Archives for deciding between a family and a career

How to Find Out if a Company Has Work-Life Balance without Seeming like a Slacker

Business by Richard Stebbing of Flickr

Business by Richard Stebbing of Flickr

Sometimes the next level of fulfillment that my clients are looking for is comprised of more free time to spend with their family. If Glassdoor doesn’t provide clear answers on how flexible a company is willing to be, the only other way to find out is to ask. If you ask another insider, someone not necessarily involved in hiring you, you might be able to ask more direct questions and people may feel free to be more candid. However, if both of those options are dead ends, the only option left is to find out during the interview process.

Having the interviewer acquire knowledge about your marital or familial status can put them in a precarious position. These types of questions are illegal for them to ask because they are not allowed to discriminate based on the interviewee’s status. Even for an interviewer to find out by you telling them directly opens them up to potential discrimination liability.

Another risk of acquiring about a company’s work-life balance policies is that you might be perceived as though you are someone who wants to play or rest more than work. Some generations are very susceptible to this perception. So, this week I offer you questions that you can ask a company to determine how flexible they are without seeming like a slacker.

What do you do to keep your employees happy and engaged?

What does the average workday look like for three different people on your team?

How has working here made your life better?

I pride myself on being a dynamic person; the experiences I’ve had outside of work enable me to bring even more value to my work. Do you feel like you have a dynamic workforce? And what do you do to nurture that?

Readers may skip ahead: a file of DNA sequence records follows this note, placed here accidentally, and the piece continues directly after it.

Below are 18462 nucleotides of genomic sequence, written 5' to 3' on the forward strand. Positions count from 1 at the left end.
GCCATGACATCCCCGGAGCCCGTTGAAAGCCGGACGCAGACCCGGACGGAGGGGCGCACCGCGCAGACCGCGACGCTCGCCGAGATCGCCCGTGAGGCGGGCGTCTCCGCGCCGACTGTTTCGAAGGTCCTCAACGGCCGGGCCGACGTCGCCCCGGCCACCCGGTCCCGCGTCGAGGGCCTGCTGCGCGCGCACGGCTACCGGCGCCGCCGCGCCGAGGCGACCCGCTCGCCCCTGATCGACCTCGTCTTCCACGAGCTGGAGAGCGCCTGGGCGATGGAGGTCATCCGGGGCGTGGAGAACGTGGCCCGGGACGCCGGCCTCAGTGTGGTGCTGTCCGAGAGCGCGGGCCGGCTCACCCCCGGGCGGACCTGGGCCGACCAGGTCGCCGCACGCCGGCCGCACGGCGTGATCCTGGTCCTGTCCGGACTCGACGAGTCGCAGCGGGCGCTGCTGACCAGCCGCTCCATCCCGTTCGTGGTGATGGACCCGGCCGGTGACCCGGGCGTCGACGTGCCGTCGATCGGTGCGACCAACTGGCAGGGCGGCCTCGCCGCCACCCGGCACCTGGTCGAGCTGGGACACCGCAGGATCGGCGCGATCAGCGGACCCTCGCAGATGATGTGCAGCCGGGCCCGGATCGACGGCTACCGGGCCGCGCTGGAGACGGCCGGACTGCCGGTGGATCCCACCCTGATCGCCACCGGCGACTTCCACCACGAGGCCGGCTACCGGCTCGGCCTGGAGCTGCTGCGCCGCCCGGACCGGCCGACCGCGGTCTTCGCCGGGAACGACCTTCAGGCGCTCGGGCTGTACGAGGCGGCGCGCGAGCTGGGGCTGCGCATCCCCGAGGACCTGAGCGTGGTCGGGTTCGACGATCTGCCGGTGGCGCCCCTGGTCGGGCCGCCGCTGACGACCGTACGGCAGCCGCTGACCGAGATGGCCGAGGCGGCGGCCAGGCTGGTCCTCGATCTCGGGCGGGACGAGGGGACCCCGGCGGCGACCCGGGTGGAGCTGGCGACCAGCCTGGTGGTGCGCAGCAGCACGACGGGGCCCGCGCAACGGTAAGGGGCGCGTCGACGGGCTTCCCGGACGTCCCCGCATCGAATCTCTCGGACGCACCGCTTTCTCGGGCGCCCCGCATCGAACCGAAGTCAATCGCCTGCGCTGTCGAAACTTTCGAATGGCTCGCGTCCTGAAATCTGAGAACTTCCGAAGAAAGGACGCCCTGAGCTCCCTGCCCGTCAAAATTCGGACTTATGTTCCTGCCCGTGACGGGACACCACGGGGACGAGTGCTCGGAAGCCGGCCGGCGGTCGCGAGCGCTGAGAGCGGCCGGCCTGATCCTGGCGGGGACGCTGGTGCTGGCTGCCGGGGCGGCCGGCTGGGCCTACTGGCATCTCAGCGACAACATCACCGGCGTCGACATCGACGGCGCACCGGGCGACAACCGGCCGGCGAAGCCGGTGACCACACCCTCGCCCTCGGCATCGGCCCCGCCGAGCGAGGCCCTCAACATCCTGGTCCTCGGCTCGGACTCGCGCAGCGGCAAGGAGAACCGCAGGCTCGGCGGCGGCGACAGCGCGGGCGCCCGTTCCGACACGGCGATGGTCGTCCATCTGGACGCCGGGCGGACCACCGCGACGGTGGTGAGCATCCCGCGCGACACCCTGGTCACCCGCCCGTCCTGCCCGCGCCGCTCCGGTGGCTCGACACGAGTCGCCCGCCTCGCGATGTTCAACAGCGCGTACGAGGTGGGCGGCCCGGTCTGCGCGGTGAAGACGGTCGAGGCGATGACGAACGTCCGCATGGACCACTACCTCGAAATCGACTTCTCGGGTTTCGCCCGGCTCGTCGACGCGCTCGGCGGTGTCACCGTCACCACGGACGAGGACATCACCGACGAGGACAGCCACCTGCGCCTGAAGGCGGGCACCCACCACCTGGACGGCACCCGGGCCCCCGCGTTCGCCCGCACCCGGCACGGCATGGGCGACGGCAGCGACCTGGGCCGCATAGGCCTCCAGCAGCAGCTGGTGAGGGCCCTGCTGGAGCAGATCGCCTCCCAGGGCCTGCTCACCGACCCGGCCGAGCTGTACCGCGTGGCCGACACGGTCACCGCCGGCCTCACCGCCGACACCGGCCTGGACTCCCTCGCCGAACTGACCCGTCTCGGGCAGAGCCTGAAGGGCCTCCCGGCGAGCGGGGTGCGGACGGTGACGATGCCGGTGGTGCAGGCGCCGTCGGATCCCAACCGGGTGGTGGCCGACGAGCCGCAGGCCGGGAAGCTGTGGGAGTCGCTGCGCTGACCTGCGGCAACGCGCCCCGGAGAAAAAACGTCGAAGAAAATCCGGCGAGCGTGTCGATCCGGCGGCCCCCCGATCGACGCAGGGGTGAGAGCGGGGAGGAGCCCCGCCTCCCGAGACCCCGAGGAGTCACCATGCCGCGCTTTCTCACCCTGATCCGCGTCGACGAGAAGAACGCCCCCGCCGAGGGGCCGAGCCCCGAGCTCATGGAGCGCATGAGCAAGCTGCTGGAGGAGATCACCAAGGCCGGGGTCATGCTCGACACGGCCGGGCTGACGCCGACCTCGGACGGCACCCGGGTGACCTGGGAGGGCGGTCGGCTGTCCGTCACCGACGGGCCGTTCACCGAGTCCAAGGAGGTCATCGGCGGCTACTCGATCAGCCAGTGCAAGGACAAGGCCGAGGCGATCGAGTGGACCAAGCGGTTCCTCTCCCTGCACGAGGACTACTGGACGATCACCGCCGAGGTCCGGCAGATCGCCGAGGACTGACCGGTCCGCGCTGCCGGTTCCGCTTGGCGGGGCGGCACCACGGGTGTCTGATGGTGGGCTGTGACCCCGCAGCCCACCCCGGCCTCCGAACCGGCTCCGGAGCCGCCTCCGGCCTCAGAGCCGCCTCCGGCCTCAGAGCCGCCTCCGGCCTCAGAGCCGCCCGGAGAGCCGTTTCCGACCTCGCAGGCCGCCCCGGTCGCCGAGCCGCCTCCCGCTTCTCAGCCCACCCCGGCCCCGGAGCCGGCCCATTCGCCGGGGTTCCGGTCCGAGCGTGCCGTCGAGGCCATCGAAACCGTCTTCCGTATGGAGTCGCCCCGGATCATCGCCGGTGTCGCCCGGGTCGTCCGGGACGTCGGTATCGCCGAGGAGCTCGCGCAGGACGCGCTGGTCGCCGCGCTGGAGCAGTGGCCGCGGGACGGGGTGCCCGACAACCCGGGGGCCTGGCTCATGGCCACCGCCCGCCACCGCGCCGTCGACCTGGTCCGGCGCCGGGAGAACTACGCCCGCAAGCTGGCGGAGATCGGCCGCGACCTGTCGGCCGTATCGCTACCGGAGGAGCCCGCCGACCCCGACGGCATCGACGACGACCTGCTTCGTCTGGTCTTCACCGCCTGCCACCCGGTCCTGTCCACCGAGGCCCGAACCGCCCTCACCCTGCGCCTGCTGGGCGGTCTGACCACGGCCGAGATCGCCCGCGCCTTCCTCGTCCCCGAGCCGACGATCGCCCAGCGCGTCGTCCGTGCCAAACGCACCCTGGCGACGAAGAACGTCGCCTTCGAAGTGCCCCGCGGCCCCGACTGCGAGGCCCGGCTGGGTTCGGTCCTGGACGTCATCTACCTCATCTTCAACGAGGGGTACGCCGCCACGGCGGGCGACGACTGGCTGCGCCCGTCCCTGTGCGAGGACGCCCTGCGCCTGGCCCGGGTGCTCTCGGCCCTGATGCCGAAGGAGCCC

What is the best way for an employee to ensure that they are making the most of their 9-5, if those are in fact the expected hours?

 

Your interviewer may perceive you to be very smart at asking questions, or, if they are really perceptive, they may see what you are getting at. Ultimately, a company would want to promote that they value work-life balance, if, in fact, they do. All employers may not understand the importance, so if it is important to you, take accountability to find out. If you feel that a potential employer resents this line of questioning, consider that resentment good to know and move on to the next company. You do not need to settle. Work-life balance, career fulfillment, and a good income are all attainable.

 

I almost toured with Kings of Leon

Harpers Ferry circa 2007

Harpers Ferry circa 2007

I’ve been in the same band with the same musicians for 13 years. Amy and Anthony D. joined Harpers Ferry in 2000, which was the same year that I met my husband, Tim. I was finally gaining confidence as a singer. I found my voice. But I also found the love of my life. My aspirations of stardom and life on the road had waned.